Just a few weeks ago, I played a little concert for the kids in which I performed several Afghan folk song duets with Kim Mai, my wonderful girlfriend. I could see that the soulful melodies of Afghanistan captured their imagination and set their toes tapping. Just yesterday, I caught one of my students crouched over his cell phone, he was listening to a recording of our concert he had made on his phone. As I listened closer, I could hear him humming along to one of the Afghan folk songs. It was a moving moment for me, and in a very personal way, it seemed to bring my journey full-circle. Who knows where I will end up next, cello in hand, ready to discover similarities, not differences. Wherever it is, I hope to share and revel in the ultimate human language, music.

Tuesday, November 26, 2013

A Big Concert

This past Saturday, NYOJ presented a big concert in collaboration with the Spanish embassy. The embassy flew in a wonderful Spanish conductor, Hugo Carrio, for a week of intense rehearsals with the orchestra. Hugo has spent the last six years conducting ensembles and teaching in El Sistema in Venezuela. As a teacher, it was a wonderful opportunity to see an original Sistema faculty at work. Our students responded to him with energy and excitement as you can see in this short clip from the performance:

The concert was a resounding success, with many different ensembles, from percussion groups to string quartets, showing off their progress. This article in The Gleaner describes the concert and mentions a little bit about my work arranging Jamaican folk songs for the orchestra.

Post-concert group picture
It was so moving to hear my arrangements of the two folk songs, Hold 'Em Joe and Wata Come a Mi Yeye, played with such feeling and commitment. I was especially touched when I saw several old Jamaican ladies in the back singing along and swaying to the music.

Monday, November 4, 2013

Largo from New World

Our first concert is in just a few short weeks! I've arranged several pieces for the concert (from full orchestra, to string quartet, to percussion ensemble) including Dvorak's Largo from the New World Symphony for small string ensemble. Kim Mai and I introduced it only a few weeks ago, and the kids have picked it up quickly and eagerly.

The purpose of the arrangement is to combine our senior strings playing melodic parts, with our new beginners playing open string parts. This gives the beginners the "El Sistema experience" of playing in a large ensemble almost immediately after starting the instrument.

This video also speaks to three of our main challenges, attendance, punctuality and retention. The group should actually be twice as big, but for one reason or another, half the kids are missing, their instruments sitting untouched in the storage room.

Friday, October 18, 2013

Greetings From Kingston!

What a month is has been! It has been an absolute whirlwind of teaching, cultural discoveries, new friends, new landscapes and rainy October downpours. Despite the consuming teaching schedule, I've been able to absorb different aspects of Jamaica bit by bit. From the breathtaking views of mountainous junglescapes, to stunning sunsets, to torrential thunderstorms, the natural beauty is both staggeringly vivid and refreshingly wild.

But, it's a place of extremes and contradictions. The downtown area in which I teach five days a week is definitely tough and worlds away from the well-guarded mansions that dot the mountain-sides above the city. One of the schools, St. Andrews Technical High School, is bordered by a maximum security prison and several violent ghettos. There is a constant turf war in these neighborhoods as rival gang-lords called "dons" battle for control. The police have very little power in these areas and there's no telling when violence will erupt. Because the dons have so much influence, local politicians have been arming their gangs in exchange for political support. It's a terrifying situation. It's even more frightening to imagine children growing up in such an environment. In fact, some days the kids won't risk coming to school because of a possible threat of violence in the neighborhood.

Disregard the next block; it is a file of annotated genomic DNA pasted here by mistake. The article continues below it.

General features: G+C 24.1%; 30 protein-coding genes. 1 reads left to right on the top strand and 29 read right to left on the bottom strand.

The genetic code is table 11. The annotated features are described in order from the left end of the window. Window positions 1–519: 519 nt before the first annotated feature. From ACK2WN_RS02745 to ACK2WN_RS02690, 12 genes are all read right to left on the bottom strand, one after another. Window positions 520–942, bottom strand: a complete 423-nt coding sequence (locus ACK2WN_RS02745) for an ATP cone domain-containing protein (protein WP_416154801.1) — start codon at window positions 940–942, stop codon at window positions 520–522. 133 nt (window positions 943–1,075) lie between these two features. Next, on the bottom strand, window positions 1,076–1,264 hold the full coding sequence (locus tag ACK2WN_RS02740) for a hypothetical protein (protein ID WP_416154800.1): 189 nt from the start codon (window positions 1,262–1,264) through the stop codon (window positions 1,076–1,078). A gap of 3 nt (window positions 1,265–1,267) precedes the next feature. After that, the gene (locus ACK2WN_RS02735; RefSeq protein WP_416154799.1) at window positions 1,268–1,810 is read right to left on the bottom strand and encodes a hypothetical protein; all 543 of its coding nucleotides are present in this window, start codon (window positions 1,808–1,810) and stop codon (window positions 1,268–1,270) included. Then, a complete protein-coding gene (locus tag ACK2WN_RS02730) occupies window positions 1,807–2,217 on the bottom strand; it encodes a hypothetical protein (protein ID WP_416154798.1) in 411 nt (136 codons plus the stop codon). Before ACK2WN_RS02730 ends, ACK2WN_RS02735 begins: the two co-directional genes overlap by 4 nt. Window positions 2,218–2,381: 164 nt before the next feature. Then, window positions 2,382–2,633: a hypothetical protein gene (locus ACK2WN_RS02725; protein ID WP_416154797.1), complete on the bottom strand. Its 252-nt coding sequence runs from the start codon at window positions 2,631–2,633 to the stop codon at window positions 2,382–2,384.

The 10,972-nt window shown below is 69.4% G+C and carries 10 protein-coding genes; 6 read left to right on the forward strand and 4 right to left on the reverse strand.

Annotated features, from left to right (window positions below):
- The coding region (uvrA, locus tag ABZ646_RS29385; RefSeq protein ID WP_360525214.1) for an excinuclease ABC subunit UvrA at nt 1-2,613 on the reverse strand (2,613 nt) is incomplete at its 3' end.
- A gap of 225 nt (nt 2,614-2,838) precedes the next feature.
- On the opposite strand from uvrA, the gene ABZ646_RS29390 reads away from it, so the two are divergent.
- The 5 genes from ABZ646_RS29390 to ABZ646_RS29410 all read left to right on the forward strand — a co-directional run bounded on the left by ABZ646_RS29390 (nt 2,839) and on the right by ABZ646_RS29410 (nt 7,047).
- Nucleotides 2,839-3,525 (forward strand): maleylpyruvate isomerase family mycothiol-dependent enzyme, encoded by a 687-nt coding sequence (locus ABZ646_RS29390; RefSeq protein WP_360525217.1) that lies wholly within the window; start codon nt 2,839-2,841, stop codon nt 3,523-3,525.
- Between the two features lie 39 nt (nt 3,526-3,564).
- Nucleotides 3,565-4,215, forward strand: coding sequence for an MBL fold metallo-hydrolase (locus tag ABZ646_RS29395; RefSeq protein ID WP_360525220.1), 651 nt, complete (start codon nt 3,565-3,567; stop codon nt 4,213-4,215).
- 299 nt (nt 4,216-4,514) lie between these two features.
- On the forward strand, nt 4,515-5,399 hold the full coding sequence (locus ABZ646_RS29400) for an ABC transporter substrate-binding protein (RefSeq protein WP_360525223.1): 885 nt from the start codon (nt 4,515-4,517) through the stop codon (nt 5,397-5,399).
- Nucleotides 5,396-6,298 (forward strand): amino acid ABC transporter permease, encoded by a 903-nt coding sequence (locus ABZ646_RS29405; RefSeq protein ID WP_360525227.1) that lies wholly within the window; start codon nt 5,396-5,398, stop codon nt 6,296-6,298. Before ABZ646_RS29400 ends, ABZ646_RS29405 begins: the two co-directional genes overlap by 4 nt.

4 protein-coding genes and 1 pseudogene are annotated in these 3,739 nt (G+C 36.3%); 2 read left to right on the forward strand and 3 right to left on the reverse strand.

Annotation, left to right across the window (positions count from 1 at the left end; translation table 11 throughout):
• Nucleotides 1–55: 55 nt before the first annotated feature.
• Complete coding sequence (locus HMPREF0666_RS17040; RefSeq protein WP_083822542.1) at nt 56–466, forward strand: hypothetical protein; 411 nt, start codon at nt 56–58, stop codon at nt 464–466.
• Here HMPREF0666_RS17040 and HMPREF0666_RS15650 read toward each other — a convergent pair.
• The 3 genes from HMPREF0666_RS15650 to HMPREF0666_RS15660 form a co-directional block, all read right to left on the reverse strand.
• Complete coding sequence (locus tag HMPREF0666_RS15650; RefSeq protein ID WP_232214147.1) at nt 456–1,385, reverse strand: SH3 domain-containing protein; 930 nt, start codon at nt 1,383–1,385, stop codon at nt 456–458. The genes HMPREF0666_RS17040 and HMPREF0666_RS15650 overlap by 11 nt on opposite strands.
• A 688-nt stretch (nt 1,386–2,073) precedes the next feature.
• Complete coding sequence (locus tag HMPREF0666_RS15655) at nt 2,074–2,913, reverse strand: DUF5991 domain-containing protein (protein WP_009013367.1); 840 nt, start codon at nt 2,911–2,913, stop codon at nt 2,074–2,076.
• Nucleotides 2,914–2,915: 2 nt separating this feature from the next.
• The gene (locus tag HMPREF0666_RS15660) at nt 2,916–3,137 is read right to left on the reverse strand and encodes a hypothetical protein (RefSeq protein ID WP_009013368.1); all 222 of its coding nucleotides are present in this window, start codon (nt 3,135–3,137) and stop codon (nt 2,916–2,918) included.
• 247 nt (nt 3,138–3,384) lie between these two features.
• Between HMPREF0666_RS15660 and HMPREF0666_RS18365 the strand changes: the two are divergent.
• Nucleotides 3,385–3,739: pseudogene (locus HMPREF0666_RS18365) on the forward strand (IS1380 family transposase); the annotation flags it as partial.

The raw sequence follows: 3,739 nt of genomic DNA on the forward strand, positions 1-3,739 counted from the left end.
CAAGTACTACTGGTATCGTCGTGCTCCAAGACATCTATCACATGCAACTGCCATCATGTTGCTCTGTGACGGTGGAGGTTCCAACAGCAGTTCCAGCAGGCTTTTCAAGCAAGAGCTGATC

For every sobering facts about life in Kingston, there is something beautiful and life-affirming. There is a wonderfully infectious energy and a love of life, especially among my students. They are certainly an unruly bunch of kids, perhaps due to their schooling or lack of parental involvement, but they are full of life and have lots of spunky attitude. It's easy to tell that they're accustomed to disorder, but the encouraging thing is that they in fact crave order, structure and clear standards. Over the last month, I've noticed a marked difference in their classroom behavior as they've grown accustomed to my rules and expectations. Also, the more comfortable they become with the repertoire I've arranged, the more I realize how passionately musical the kids are.

A few recent experiences stick out and I'll try to recap them briefly. One day, I was standing talking to some of my colleagues after class, when a girl sprinted past me, her school uniform completely covered in flour. A second later, I was accidentally pelted with flour as her pursuers aimed and missed. Confused, I asked the Jamaican violin teacher what on earth was going on. It turns out that on your birthday, you get "floured", which means getting completely showered with flour by friends.

Our first day exploring our new backyard, we discovered that in fact every tree, bush, plant had some kind of fruit, both familiar and extremely foreign. There's the familiar mango, banana, lime and coconut trees, but there's also the breadfruit (cantaloupe-sized fruit that you bake and fry and that tastes like a potato) and ackee (a bizarre lemon-sized fruit that opens naturally to reveal three prongs of egg-colored fruit). After cautiously eyeing these unfamiliar fruits for a few days, we've started picking, preparing and eating them. I still haven't decided whether I like them or not.


Working with an El Sistema program is very challenging. It is good work, very hard, but very satisfying too. I suppose the most complicated obstacle for any Sistema program, and ours is no exception, is how to balance ideas of social justice with concrete standards of musical excellence. How do you use after-school music as a healing force, while also setting high standards? How do you use music as something fun and positive to do after school instead of getting involved with a gang, while also making no concessions for students based on their background, family, or financial situation? It's a huge issue and most problems circle back to it somehow. But it's an interesting and worthwhile challenge, and grappling with it has helped me to develop principles I believe in and can stick to.

Thanks for reading, more soon!